The government will put out an annual report on how green projects were chosen, how much money was spent on them, and how they affected the greening of the economy.

It will also keep a Green Register with information about the green bonds issued, how much money was made, where the money went, and what projects were eligible.

Besides green bonds, the government will also pay for green projects with tax money.

How are green bonds going to be made?

The government will tell the RBI how much green spending is allowed and how much money needs to come from green bonds. The government set aside Rs 16,000 crore for green bonds for FY23.

The RBI puts out a schedule every six months of how much the government will borrow from bonds. The government released the plan in November 2022, so the central bank put out the calendar in January.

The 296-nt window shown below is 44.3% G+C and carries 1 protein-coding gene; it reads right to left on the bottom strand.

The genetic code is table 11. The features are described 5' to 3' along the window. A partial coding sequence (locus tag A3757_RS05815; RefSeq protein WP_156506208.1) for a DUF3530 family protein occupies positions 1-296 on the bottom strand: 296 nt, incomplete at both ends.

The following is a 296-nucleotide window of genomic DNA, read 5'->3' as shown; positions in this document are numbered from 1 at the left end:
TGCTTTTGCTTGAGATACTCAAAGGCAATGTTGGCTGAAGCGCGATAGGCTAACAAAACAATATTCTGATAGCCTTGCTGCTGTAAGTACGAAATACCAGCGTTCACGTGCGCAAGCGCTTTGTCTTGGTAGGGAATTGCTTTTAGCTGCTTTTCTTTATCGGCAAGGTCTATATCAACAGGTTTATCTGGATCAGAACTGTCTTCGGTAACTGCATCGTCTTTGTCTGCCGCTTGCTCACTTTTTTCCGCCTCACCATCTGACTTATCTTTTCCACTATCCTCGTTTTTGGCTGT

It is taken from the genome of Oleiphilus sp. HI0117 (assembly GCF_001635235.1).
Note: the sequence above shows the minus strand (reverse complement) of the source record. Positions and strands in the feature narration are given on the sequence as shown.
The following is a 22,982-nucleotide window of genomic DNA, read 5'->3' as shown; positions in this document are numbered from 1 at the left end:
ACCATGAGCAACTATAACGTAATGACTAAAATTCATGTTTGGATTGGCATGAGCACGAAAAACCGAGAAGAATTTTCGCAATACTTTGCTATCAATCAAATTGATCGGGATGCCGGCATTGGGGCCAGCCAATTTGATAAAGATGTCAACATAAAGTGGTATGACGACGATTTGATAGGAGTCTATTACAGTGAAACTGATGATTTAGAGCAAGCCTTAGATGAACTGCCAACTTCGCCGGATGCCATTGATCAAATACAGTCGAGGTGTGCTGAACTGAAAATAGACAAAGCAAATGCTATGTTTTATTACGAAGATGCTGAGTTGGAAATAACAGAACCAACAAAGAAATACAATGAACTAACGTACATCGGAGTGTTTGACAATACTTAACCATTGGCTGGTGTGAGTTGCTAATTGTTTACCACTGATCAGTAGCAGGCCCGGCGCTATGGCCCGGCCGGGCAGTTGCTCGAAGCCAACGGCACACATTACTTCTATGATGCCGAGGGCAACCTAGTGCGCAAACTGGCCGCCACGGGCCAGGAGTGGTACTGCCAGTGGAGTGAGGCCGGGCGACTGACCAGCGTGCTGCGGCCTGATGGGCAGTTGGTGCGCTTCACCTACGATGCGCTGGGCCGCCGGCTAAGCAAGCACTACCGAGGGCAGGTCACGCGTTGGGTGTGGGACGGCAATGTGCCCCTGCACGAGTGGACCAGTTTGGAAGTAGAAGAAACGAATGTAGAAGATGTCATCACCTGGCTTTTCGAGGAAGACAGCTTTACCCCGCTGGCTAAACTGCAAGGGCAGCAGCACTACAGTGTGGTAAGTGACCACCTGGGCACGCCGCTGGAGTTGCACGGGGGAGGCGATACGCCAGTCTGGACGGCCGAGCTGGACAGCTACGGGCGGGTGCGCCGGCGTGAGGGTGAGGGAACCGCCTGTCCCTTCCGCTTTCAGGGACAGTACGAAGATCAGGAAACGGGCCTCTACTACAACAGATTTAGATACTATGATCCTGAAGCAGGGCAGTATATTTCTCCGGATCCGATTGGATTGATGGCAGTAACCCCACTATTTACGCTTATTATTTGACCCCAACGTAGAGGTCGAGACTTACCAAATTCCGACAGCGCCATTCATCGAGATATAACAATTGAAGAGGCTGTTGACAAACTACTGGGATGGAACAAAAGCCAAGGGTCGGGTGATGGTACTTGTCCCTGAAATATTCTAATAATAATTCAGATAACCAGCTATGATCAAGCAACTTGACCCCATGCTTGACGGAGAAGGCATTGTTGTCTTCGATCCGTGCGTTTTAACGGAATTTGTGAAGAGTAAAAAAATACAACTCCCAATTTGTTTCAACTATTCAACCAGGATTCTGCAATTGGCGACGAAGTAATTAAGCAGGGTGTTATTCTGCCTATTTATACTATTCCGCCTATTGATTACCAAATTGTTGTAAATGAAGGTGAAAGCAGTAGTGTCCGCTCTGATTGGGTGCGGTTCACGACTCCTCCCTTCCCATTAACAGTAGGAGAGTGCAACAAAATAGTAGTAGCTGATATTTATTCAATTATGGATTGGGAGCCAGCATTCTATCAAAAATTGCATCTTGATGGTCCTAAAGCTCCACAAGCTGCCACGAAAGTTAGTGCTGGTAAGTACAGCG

The green bonds will be added to the general calendar next year.

The RBI calendar shows that the government plans to sell bonds on January 25 and February 9 in two parts of Rs 8,000 crore each.

The bonds will have terms of five and ten years, and they can be bought and sold like other government bonds.

What parts of green bonds are not clear?

The first problem is to keep these bonds liquid and allow them to be traded. The RBI said that green bonds will be eligible for statutory liquidity ratio and repo transactions.

These steps will help to keep the market for these bonds liquid and allow them to be traded.